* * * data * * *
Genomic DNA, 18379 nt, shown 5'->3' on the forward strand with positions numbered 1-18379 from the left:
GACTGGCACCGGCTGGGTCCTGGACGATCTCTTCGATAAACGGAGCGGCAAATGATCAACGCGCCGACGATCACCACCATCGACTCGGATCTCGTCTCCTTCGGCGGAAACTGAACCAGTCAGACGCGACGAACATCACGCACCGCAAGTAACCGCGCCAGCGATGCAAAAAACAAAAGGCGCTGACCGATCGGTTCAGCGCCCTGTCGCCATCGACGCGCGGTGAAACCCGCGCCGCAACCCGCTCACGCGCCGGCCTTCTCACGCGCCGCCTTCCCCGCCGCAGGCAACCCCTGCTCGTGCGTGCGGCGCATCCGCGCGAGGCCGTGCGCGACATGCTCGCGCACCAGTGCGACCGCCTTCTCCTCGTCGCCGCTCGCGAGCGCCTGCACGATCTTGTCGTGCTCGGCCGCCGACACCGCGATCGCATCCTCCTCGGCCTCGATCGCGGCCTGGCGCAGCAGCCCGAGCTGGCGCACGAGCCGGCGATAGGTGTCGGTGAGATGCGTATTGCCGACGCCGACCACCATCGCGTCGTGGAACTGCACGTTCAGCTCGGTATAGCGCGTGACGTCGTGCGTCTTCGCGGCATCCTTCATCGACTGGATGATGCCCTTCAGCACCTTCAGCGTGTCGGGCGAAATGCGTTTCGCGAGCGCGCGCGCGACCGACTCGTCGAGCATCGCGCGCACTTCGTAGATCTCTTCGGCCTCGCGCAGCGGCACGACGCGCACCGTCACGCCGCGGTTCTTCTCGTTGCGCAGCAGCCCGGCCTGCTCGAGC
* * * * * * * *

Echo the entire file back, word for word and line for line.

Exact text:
Genomic DNA, 18379 nt, shown 5'->3' on the forward strand with positions numbered 1-18379 from the left:
GACTGGCACCGGCTGGGTCCTGGACGATCTCTTCGATAAACGGAGCGGCAAATGATCAACGCGCCGACGATCACCACCATCGACTCGGATCTCGTCTCCTTCGGCGGAAACTGAACCAGTCAGACGCGACGAACATCACGCACCGCAAGTAACCGCGCCAGCGATGCAAAAAACAAAAGGCGCTGACCGATCGGTTCAGCGCCCTGTCGCCATCGACGCGCGGTGAAACCCGCGCCGCAACCCGCTCACGCGCCGGCCTTCTCACGCGCCGCCTTCCCCGCCGCAGGCAACCCCTGCTCGTGCGTGCGGCGCATCCGCGCGAGGCCGTGCGCGACATGCTCGCGCACCAGTGCGACCGCCTTCTCCTCGTCGCCGCTCGCGAGCGCCTGCACGATCTTGTCGTGCTCGGCCGCCGACACCGCGATCGCATCCTCCTCGGCCTCGATCGCGGCCTGGCGCAGCAGCCCGAGCTGGCGCACGAGCCGGCGATAGGTGTCGGTGAGATGCGTATTGCCGACGCCGACCACCATCGCGTCGTGGAACTGCACGTTCAGCTCGGTATAGCGCGTGACGTCGTGCGTCTTCGCGGCATCCTTCATCGACTGGATGATGCCCTTCAGCACCTTCAGCGTGTCGGGCGAAATGCGTTTCGCGAGCGCGCGCGCGACCGACTCGTCGAGCATCGCGCGCACTTCGTAGATCTCTTCGGCCTCGCGCAGCGGCACGACGCGCACCGTCACGCCGCGGTTCTTCTCGTTGCGCAGCAGCCCGGCCTGCTCGAGC